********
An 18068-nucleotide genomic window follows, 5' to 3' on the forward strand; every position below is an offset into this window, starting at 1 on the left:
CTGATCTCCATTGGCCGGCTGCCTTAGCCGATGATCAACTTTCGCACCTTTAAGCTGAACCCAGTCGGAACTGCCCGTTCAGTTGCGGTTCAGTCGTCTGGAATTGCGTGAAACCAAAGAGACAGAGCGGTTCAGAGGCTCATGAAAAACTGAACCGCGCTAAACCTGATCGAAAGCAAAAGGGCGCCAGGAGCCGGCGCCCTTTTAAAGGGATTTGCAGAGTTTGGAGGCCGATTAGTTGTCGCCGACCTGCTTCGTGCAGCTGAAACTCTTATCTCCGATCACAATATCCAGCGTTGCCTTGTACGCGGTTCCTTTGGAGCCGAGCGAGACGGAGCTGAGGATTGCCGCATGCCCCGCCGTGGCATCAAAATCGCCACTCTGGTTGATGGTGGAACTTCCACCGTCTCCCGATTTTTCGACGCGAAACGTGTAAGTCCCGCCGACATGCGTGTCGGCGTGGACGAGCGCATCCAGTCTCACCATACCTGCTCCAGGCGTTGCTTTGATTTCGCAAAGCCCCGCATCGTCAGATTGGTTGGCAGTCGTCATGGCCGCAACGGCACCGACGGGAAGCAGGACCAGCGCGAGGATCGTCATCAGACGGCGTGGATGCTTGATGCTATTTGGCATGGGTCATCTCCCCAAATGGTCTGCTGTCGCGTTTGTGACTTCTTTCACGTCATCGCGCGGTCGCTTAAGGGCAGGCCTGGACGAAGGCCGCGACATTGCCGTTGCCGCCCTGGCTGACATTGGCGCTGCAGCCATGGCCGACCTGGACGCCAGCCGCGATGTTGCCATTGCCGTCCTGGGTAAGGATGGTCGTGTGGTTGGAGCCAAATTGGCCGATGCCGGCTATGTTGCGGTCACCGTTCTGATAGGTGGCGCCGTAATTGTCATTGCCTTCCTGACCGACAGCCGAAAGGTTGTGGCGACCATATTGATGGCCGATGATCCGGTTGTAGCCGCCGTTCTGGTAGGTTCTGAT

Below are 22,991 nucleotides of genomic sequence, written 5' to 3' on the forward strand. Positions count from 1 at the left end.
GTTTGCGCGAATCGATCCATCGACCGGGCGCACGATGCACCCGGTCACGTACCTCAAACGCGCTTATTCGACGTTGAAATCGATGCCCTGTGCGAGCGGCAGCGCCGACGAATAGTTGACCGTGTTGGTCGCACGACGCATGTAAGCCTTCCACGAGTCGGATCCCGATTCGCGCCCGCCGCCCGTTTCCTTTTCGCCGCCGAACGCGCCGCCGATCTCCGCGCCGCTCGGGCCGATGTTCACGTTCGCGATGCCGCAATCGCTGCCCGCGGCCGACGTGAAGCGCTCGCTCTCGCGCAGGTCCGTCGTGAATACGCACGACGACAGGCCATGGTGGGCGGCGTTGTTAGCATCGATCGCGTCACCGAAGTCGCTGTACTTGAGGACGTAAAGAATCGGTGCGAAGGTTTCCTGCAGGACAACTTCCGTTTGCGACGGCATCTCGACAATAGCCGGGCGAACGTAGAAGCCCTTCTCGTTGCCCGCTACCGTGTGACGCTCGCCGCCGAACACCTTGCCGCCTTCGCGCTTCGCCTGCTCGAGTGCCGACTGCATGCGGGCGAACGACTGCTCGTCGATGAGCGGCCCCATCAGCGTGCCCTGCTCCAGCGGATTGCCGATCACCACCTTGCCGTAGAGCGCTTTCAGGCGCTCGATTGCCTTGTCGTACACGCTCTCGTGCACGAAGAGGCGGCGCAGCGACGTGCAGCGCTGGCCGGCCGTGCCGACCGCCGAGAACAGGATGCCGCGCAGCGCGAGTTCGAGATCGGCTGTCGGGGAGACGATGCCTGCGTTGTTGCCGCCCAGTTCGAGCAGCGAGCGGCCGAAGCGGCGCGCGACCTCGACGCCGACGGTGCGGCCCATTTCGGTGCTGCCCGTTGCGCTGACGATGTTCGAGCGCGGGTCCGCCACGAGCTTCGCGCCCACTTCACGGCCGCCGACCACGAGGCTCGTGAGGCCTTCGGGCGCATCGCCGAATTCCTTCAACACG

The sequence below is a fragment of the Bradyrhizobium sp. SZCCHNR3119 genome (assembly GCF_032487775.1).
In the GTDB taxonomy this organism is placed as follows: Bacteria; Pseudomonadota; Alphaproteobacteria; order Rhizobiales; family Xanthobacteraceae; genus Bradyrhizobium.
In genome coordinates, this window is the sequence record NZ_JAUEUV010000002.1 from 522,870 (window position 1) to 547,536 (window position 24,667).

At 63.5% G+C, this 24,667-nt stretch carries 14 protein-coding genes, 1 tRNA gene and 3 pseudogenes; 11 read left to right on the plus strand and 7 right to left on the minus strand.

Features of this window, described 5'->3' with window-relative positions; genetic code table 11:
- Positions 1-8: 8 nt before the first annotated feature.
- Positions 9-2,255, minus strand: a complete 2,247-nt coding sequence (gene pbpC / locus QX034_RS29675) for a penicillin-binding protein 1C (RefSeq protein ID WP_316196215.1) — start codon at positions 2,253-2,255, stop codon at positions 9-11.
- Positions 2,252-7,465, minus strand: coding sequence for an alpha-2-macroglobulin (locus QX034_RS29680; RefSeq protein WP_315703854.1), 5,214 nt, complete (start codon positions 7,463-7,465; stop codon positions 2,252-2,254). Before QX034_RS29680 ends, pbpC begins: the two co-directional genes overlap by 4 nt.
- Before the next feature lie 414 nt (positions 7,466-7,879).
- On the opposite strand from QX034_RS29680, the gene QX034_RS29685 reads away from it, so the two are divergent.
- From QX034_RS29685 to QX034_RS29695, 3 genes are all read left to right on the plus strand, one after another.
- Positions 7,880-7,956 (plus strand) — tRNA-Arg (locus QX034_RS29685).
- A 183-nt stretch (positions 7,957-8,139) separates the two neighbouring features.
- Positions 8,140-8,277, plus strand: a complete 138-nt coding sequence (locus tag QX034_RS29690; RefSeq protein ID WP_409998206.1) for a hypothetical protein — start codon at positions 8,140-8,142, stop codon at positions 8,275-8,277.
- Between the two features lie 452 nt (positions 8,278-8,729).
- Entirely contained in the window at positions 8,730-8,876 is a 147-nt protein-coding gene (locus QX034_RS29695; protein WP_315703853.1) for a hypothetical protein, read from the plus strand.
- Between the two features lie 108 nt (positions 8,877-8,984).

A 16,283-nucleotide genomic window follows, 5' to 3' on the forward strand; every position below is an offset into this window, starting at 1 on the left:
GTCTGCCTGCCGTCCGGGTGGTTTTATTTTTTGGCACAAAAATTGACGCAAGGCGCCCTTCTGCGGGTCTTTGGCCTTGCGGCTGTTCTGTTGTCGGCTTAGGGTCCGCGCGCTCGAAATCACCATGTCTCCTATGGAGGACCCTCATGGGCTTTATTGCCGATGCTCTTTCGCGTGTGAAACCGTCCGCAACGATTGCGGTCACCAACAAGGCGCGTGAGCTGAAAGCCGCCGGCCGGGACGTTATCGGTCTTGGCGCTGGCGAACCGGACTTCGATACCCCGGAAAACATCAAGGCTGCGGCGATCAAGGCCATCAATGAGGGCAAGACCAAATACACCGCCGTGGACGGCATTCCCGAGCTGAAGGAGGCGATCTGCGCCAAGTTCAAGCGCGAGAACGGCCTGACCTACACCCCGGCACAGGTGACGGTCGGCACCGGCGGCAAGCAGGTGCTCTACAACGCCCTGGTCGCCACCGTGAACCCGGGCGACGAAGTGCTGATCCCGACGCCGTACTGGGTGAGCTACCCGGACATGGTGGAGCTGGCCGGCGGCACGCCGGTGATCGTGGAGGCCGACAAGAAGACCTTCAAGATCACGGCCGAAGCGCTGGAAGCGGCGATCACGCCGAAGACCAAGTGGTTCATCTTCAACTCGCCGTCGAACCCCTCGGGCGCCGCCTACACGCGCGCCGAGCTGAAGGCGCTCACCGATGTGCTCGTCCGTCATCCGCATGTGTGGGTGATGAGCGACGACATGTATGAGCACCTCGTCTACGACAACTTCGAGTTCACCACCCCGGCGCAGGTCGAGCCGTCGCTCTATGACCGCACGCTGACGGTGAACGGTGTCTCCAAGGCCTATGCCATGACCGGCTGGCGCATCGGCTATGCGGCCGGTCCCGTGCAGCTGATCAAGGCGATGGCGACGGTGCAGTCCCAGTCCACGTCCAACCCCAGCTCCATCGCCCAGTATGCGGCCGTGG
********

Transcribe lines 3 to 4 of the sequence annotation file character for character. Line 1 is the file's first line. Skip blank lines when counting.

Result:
Below are 22,991 nucleotides of genomic sequence, written 5' to 3' on the forward strand. Positions count from 1 at the left end.
GTTTGCGCGAATCGATCCATCGACCGGGCGCACGATGCACCCGGTCACGTACCTCAAACGCGCTTATTCGACGTTGAAATCGATGCCCTGTGCGAGCGGCAGCGCCGACGAATAGTTGACCGTGTTGGTCGCACGACGCATGTAAGCCTTCCACGAGTCGGATCCCGATTCGCGCCCGCCGCCCGTTTCCTTTTCGCCGCCGAACGCGCCGCCGATCTCCGCGCCGCTCGGGCCGATGTTCACGTTCGCGATGCCGCAATCGCTGCCCGCGGCCGACGTGAAGCGCTCGCTCTCGCGCAGGTCCGTCGTGAATACGCACGACGACAGGCCATGGTGGGCGGCGTTGTTAGCATCGATCGCGTCACCGAAGTCGCTGTACTTGAGGACGTAAAGAATCGGTGCGAAGGTTTCCTGCAGGACAACTTCCGTTTGCGACGGCATCTCGACAATAGCCGGGCGAACGTAGAAGCCCTTCTCGTTGCCCGCTACCGTGTGACGCTCGCCGCCGAACACCTTGCCGCCTTCGCGCTTCGCCTGCTCGAGTGCCGACTGCATGCGGGCGAACGACTGCTCGTCGATGAGCGGCCCCATCAGCGTGCCCTGCTCCAGCGGATTGCCGATCACCACCTTGCCGTAGAGCGCTTTCAGGCGCTCGATTGCCTTGTCGTACACGCTCTCGTGCACGAAGAGGCGGCGCAGCGACGTGCAGCGCTGGCCGGCCGTGCCGACCGCCGAGAACAGGATGCCGCGCAGCGCGAGTTCGAGATCGGCTGTCGGGGAGACGATGCCTGCGTTGTTGCCGCCCAGTTCGAGCAGCGAGCGGCCGAAGCGGCGCGCGACCTCGACGCCGACGGTGCGGCCCATTTCGGTGCTGCCCGTTGCGCTGACGATGTTCGAGCGCGGGTCCGCCACGAGCTTCGCGCCCACTTCACGGCCGCCGACCACGAGGCTCGTGAGGCCTTCGGGCGCATCGCCGAATTCCTTCAACACG